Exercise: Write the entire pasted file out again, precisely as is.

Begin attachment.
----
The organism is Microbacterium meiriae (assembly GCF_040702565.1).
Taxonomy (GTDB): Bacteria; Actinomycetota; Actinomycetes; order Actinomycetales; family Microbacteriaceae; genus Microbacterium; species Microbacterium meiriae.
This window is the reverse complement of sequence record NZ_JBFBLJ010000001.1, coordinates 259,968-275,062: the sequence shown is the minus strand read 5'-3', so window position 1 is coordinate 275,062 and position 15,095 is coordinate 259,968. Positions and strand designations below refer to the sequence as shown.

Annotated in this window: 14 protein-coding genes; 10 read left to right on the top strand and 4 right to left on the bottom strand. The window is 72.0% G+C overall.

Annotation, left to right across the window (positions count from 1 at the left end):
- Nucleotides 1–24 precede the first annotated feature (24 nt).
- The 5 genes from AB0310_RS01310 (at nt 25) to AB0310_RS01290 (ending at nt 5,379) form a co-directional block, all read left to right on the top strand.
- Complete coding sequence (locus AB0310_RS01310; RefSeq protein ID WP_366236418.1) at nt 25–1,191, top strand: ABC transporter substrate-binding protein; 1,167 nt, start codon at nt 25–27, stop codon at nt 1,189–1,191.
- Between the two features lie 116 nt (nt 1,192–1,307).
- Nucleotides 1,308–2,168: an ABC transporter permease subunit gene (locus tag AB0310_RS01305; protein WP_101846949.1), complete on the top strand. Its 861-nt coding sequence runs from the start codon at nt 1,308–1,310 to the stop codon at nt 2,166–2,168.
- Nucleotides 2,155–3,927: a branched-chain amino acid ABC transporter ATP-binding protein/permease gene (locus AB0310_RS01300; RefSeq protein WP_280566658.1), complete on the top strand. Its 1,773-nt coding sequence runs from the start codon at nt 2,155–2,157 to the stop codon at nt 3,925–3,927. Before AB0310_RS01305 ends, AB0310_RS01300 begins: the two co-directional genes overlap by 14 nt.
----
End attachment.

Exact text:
The organism is Microbacterium meiriae (assembly GCF_040702565.1).
Taxonomy (GTDB): Bacteria; Actinomycetota; Actinomycetes; order Actinomycetales; family Microbacteriaceae; genus Microbacterium; species Microbacterium meiriae.
This window is the reverse complement of sequence record NZ_JBFBLJ010000001.1, coordinates 259,968-275,062: the sequence shown is the minus strand read 5'-3', so window position 1 is coordinate 275,062 and position 15,095 is coordinate 259,968. Positions and strand designations below refer to the sequence as shown.

Annotated in this window: 14 protein-coding genes; 10 read left to right on the top strand and 4 right to left on the bottom strand. The window is 72.0% G+C overall.

Annotation, left to right across the window (positions count from 1 at the left end):
- Nucleotides 1–24 precede the first annotated feature (24 nt).
- The 5 genes from AB0310_RS01310 (at nt 25) to AB0310_RS01290 (ending at nt 5,379) form a co-directional block, all read left to right on the top strand.
- Complete coding sequence (locus AB0310_RS01310; RefSeq protein ID WP_366236418.1) at nt 25–1,191, top strand: ABC transporter substrate-binding protein; 1,167 nt, start codon at nt 25–27, stop codon at nt 1,189–1,191.
- Between the two features lie 116 nt (nt 1,192–1,307).
- Nucleotides 1,308–2,168: an ABC transporter permease subunit gene (locus tag AB0310_RS01305; protein WP_101846949.1), complete on the top strand. Its 861-nt coding sequence runs from the start codon at nt 1,308–1,310 to the stop codon at nt 2,166–2,168.
- Nucleotides 2,155–3,927: a branched-chain amino acid ABC transporter ATP-binding protein/permease gene (locus AB0310_RS01300; RefSeq protein WP_280566658.1), complete on the top strand. Its 1,773-nt coding sequence runs from the start codon at nt 2,155–2,157 to the stop codon at nt 3,925–3,927. Before AB0310_RS01305 ends, AB0310_RS01300 begins: the two co-directional genes overlap by 14 nt.